IECEx provides certification for areas where there is a risk of fire and/or explosion due to flammable gases, liquids and dusts. Ex areas are a part of almost every industry, from transport, food production and textiles to petroleum and mining. And of course farming. Wherever cereals are grown in large quantities, there are silos to store grain. In these silos, or with any of the food processing equipment likely to be found alongside them, the thin layer of dust resulting from the processing has the potential to make a farm go up in flames.


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Health-giving robots


Though the use of artificial intelligence is not yet widespread, robots are moving into sectors that seemed unlikely even a decade ago; for example, assisting in surgical procedures. IECQ, the IEC Quality Assessment System for Electronic Components, helps to ensure the reliability of components used in any robots that care for us.


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Tomorrow’s experts step up


This issue of e-tech showcases the UK national Young Professionals programme, which was established in 2010. e-tech spoke to Martin Danvers, Secretary to the British Electrotechnical Committee, who is responsible for the programme.


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Workshop as catalyst for change


The first training workshop of 2014 took place in Belarus, at the end of January. The event was of particular importance to the Belarusian National Committee, which will host the 2015 IEC General Meeting in Minsk. While preparations for the event are well underway, the NC felt it was essential to have some specific training to help improve the technical level and skills of their experts so that they can be more deeply involved in the standardization work performed by IEC TC/SCs.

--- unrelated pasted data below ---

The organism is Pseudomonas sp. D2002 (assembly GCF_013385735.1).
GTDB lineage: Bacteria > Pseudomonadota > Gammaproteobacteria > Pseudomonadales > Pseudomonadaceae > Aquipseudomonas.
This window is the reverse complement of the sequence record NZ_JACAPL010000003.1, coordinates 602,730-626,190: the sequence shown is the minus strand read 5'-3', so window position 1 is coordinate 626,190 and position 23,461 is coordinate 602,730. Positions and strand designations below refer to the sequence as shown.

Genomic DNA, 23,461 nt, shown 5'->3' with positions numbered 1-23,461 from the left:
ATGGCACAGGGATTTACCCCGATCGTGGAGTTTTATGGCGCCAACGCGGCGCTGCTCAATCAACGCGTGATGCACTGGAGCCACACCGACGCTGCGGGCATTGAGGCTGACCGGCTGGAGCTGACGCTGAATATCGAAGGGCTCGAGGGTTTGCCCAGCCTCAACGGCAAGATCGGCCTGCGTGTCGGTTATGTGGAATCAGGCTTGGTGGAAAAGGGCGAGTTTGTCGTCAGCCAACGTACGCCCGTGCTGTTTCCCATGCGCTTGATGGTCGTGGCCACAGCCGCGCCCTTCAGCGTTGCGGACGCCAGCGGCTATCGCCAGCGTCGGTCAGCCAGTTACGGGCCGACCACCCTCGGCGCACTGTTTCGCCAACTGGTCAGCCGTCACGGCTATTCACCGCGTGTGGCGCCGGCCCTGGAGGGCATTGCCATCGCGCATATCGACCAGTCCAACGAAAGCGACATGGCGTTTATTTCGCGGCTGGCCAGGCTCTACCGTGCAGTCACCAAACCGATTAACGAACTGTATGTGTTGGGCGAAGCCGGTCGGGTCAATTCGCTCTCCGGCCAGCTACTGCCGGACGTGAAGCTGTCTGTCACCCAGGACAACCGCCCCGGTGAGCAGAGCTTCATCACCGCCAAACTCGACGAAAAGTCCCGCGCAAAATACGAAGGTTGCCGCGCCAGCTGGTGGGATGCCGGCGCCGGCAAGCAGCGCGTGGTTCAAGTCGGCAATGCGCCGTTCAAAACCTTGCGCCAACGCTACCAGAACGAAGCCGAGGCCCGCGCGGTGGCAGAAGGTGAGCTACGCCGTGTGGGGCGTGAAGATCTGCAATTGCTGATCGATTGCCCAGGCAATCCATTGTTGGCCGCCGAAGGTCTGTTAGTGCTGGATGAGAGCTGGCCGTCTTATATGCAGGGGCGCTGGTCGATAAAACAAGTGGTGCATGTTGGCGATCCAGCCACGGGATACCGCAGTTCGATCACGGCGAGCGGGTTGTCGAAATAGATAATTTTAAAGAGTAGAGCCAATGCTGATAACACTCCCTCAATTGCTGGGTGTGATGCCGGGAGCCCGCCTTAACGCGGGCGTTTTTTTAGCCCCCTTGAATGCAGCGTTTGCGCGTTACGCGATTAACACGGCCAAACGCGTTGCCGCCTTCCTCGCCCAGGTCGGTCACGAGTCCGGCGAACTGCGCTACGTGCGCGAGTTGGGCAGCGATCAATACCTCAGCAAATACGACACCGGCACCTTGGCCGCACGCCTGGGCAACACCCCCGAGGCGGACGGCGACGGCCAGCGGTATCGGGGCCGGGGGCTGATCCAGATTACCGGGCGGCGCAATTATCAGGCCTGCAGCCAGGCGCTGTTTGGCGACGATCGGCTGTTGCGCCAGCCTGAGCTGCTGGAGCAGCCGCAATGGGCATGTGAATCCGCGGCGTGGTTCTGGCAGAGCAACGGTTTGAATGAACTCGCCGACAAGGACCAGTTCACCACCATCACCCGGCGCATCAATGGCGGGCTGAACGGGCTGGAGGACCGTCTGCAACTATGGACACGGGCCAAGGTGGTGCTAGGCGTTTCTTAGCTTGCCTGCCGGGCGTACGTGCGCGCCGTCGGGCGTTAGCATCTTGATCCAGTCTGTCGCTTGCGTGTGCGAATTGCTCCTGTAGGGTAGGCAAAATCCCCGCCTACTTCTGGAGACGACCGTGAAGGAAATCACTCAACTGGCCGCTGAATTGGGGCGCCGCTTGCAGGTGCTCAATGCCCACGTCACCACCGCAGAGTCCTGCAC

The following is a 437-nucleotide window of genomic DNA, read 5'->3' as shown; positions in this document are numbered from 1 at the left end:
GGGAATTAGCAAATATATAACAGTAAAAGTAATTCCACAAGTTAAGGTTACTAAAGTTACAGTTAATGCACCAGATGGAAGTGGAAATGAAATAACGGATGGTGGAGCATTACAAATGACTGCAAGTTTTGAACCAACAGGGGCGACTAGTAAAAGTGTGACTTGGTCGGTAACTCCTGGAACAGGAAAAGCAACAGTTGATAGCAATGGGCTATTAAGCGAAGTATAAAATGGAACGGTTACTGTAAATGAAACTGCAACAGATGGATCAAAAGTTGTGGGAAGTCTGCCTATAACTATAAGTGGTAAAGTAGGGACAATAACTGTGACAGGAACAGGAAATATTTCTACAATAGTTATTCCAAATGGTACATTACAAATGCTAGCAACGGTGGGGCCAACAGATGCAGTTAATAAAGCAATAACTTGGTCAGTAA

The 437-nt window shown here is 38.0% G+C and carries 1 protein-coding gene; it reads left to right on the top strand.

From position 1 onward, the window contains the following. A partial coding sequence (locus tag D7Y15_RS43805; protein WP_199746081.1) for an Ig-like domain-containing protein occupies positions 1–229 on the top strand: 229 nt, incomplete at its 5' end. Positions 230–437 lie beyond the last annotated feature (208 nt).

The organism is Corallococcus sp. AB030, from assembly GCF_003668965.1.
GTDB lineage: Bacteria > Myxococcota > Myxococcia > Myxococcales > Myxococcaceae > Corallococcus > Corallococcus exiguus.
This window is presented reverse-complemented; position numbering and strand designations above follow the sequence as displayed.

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Happiness as key performance indicator


After the IEC General Meeting in New Delhi, India at the end of October 2013, IEC Affiliate Executive Secretary Françoise Rauser, accompanied by IEC-APRC (Asia-Pacific Regional Centre) Regional Director Dennis Chew, paid a visit to Bhutan to meet with stakeholders, regulators, utilities and government representatives.


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April 2014 nominations and extensions


SMB (Standardization Management Board) has approved the nomination of Thomas Hähner as Chairman of IEC TC 46: Cables, wires, waveguides, R.F. connectors, R.F. and microwave passive components and accessories, for the period 1 April 2014 to 31 March 2020.


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EU vote on phone charger e-waste


The IEC welcomes the recent near-unanimous vote by the European Parliament to embed the universal phone charger Standard for data-enabled mobile telephones into law in the EU by 2017.


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Keeping interference at bay


A Subcommittee of CISPR (the Special Committee on Radio Interference) has just published the second edition of an International Standard for Radio disturbance and immunity measuring apparatus. This Standard is available also as Redline version with track changes.


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Electric vehicles charging advances


A milestone towards a global framework for introducing safe, interoperable solutions for the fast charging of EVs (electronic vehicle) has been reached with the publication of an International Standard for EV d.c. (direct current) fast charging.